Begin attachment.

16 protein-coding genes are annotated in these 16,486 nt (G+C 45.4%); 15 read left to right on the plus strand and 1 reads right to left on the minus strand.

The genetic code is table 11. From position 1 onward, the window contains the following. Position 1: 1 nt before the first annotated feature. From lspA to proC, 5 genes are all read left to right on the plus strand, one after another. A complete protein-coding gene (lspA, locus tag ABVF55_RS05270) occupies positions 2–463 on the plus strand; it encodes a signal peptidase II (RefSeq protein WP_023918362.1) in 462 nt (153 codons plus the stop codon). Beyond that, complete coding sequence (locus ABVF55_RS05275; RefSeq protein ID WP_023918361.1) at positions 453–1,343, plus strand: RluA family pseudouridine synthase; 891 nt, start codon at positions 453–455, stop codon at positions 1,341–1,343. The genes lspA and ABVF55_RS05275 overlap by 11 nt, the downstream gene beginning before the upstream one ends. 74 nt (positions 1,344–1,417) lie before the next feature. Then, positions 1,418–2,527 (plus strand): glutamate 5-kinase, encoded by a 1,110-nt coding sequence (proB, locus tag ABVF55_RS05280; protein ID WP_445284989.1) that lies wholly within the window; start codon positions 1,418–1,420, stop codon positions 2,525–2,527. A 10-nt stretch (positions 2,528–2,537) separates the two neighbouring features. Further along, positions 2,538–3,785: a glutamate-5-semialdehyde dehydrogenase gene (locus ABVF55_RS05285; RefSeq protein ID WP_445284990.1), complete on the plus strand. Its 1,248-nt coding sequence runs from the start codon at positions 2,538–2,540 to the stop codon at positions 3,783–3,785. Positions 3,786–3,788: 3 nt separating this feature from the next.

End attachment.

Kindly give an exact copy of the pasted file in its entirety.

16 protein-coding genes are annotated in these 16,486 nt (G+C 45.4%); 15 read left to right on the plus strand and 1 reads right to left on the minus strand.

The genetic code is table 11. From position 1 onward, the window contains the following. Position 1: 1 nt before the first annotated feature. From lspA to proC, 5 genes are all read left to right on the plus strand, one after another. A complete protein-coding gene (lspA, locus tag ABVF55_RS05270) occupies positions 2–463 on the plus strand; it encodes a signal peptidase II (RefSeq protein WP_023918362.1) in 462 nt (153 codons plus the stop codon). Beyond that, complete coding sequence (locus ABVF55_RS05275; RefSeq protein ID WP_023918361.1) at positions 453–1,343, plus strand: RluA family pseudouridine synthase; 891 nt, start codon at positions 453–455, stop codon at positions 1,341–1,343. The genes lspA and ABVF55_RS05275 overlap by 11 nt, the downstream gene beginning before the upstream one ends. 74 nt (positions 1,344–1,417) lie before the next feature. Then, positions 1,418–2,527 (plus strand): glutamate 5-kinase, encoded by a 1,110-nt coding sequence (proB, locus tag ABVF55_RS05280; protein ID WP_445284989.1) that lies wholly within the window; start codon positions 1,418–1,420, stop codon positions 2,525–2,527. A 10-nt stretch (positions 2,528–2,537) separates the two neighbouring features. Further along, positions 2,538–3,785: a glutamate-5-semialdehyde dehydrogenase gene (locus ABVF55_RS05285; RefSeq protein ID WP_445284990.1), complete on the plus strand. Its 1,248-nt coding sequence runs from the start codon at positions 2,538–2,540 to the stop codon at positions 3,783–3,785. Positions 3,786–3,788: 3 nt separating this feature from the next.